Summary: Thirteen-year-old Callie is having trouble seeing. Though she hates the idea of wearing glasses,...moreReview Originally Posted on Rather Be Reading
Summary: Thirteen-year-old Callie is having trouble seeing. Though she hates the idea of wearing glasses, her mother forces her to go to the optometrist. She's given a pair of glasses she soon discovers have magical powers (even though they're huge and ugly). The glasses show her everyone's thoughts in computer-like floating screens when she wears them. The optometrist won't give her the real glasses she ordered until she learns a life lesson or two.
Review: I don't typically read a lot of middle grade books; occasionally I'll pick one up because seeing the characters go through their awkward phases or learning life lessons is just so innocent and fun. (I am a big fan of The Mysterious Benedict Society series by Trenton Lee Stewart.) When I received Seeing Cinderella in the mail, I was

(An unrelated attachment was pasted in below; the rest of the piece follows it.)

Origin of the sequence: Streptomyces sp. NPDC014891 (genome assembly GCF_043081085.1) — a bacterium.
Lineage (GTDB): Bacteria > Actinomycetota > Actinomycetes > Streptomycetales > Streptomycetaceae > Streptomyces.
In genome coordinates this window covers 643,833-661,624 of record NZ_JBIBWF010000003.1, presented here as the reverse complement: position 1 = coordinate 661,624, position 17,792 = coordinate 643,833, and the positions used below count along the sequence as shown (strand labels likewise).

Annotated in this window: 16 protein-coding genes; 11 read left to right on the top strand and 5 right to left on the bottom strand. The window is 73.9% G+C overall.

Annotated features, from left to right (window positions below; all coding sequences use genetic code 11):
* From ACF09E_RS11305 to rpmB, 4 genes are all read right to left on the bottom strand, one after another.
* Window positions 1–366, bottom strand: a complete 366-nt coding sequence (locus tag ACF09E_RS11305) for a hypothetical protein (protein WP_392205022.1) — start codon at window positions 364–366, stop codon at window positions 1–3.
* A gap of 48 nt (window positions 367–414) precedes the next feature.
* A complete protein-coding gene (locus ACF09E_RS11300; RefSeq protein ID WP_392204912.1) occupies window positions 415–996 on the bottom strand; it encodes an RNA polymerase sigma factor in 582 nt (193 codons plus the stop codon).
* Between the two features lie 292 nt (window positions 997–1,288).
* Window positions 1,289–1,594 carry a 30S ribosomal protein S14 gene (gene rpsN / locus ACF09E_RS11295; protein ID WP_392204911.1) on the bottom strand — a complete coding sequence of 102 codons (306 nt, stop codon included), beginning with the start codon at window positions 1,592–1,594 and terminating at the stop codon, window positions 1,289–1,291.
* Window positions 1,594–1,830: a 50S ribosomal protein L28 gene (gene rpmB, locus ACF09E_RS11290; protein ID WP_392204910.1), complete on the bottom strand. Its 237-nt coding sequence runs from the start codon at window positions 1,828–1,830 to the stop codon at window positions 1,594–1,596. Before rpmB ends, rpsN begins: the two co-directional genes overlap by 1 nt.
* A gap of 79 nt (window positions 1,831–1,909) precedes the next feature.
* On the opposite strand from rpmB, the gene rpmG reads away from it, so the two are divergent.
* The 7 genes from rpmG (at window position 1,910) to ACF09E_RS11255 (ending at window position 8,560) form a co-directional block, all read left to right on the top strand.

a) so happy Simon and Schuster thought of me, and b) so intrigued by these glasses Callie would be given.
I was excited to pick this book up when I had a spare moment to read; I found it laugh-out-loud funny and quite entertaining.
Callie is definitely going through an awkward phase - her best friend, Ellen, is pumped to start Middle School, but Callie's just not. She spent the whole year before fending off the nickname she loathed, Polka Dot. Now it looks like Ellen is starting to make new friends and with these crazy glasses she can see that Ellen's hiding secrets from her. And everyone is thinking awful thoughts about her glasses (if only they knew they showed Callie everyone's thoughts). She is not a strong student, and thanks to Ellen, has landed up in drama class because sneaky Ellen changed Callie's elective from art to drama. Oh yeah, and Callie's parents are separated but she doesn't feel like she has anyone she can talk to about that.